The Daily Illini

Who makes the perfect roommate?

By Saher Khan

Searching for the right roommate can be a stressful and nerve-wracking task that requires a lot of time in order to find a perfect match.

And while a roommate does not have to be a best friend, they do have to be someone who is tolerable to live with.

To provide these types of mates, many housing options on campus provide a roommate questionnaire for students to fill out in order to ensure they agree on basic living arrangements.

Hendrick House, a private residential dorm on campus, is one such housing option. The dorm uses a questionnaire to help determine potential compatibility among students, and use it to help assign people to roommates who will be compatible with them, according to Joe Lamberson, office manager at Hendrick House.

Lamberson, who works on roommate assignments, said that Hendrick House has a section on its application where applicants can talk about their hobbies, habits and interests.

“Each student can use this section to give us a picture of how they see themselves using the room, for example, as a quiet study haven versus as a relaxing hangout spot,” he said.

Using this information as a starting point, Hendrick House staff then will compare the information provided by the students to look for common interests and shared experience.

Another big factor in matching roommates is what year and major a student is.

While roommates do not always have to be the same age or have the same major, these general similarities are something a lot of campus housing takes into account when putting people together, said LaDarius DuPree, senior in LAS and former residential adviser at Allen Hall and Illini Tower.

“People with the same major tend to have similar personalities and have similar schedules so that always makes for a good roommate,” said DuPree.

He also said he thinks that roommates who are in the same year will be able to better relate to each other.

“Freshmen will understand what a freshman is going through, and upperclassmen can relate to upperclassmen,” he said. “A junior will be stressed searching for an internship and their fellow juniors can relate while a freshman would want someone to explore campus or go to sporting events with.”

Both Lamberson and DuPree said they recommend students to look for others with a similar major and strongly shared interests because those can make for the best roommate pairings.

“Being able to relate on an academic level, even if it’s just so the two of you have a basic understanding of your collective course load, can work wonders in a roommate situation,” Lamberson said. “Adding in shared interests and activities can yield a stable living situation that can even become a lifelong friendship.”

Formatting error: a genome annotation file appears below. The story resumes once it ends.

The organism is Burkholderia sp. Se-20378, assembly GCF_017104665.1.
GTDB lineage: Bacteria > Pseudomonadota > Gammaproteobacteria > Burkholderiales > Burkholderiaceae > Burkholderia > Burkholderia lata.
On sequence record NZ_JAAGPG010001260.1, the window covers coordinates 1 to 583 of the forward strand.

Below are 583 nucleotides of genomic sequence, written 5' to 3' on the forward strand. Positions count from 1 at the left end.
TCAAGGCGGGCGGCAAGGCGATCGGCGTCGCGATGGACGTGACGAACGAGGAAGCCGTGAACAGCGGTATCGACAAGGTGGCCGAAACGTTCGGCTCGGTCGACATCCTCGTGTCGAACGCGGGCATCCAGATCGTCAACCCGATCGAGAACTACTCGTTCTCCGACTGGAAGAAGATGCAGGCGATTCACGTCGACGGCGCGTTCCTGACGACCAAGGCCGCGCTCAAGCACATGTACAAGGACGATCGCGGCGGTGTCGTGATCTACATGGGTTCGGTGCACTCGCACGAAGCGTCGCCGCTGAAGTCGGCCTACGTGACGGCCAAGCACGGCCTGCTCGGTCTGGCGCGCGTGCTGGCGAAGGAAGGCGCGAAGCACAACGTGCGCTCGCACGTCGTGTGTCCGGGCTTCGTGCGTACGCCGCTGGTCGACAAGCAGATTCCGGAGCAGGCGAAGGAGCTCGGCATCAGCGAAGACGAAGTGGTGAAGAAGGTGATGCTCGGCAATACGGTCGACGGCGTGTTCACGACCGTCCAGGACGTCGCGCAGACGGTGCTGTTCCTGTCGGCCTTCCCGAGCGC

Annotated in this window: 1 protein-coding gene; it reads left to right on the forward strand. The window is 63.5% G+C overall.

Shazia Siddiqi, senior in LAS, had the task of pairing roommates who contacted her through her RSO, the Muslim Student Association.

She said that when pairing people, she often asked them things that she deemed were the best judge of compatibility. Some of these things included their daily routine, sleeping habits, cleanliness, study habits, social life and any hobbies or interests.

“This doesn’t guarantee that you’ll get along, but it’s helpful to have some common ground. You don’t have to be best friends, but as long as you can respect one another and your living arrangement, it will be okay,’ Siddiqi said.

She also recommended that people set their own set of rules once they move in.

“Though it may be awkward at first, having a frank conversation with your roommate in the first few days will prove to be helpful long term. Finally, it’s essential to compromise. Communicate and try to come up with reasonable compromises that you’re both comfortable with,” added Siddiqi. “People looking for the right roommate should definitely take these things into consideration.”

Similarities are not always a necessity, though. DuPree expressed caution in having roommates with personalities that are too similar.

“A lot of roommate conflicts I had to deal with when I was an RA were between people who were very similar,” he said. “It can help to live with someone who is a little different because that also allows you to learn how to compromise and adjust and you can also find yourself exposed to different people and make you have a more of an open mind about things.”

Saher can be reached at [email protected]

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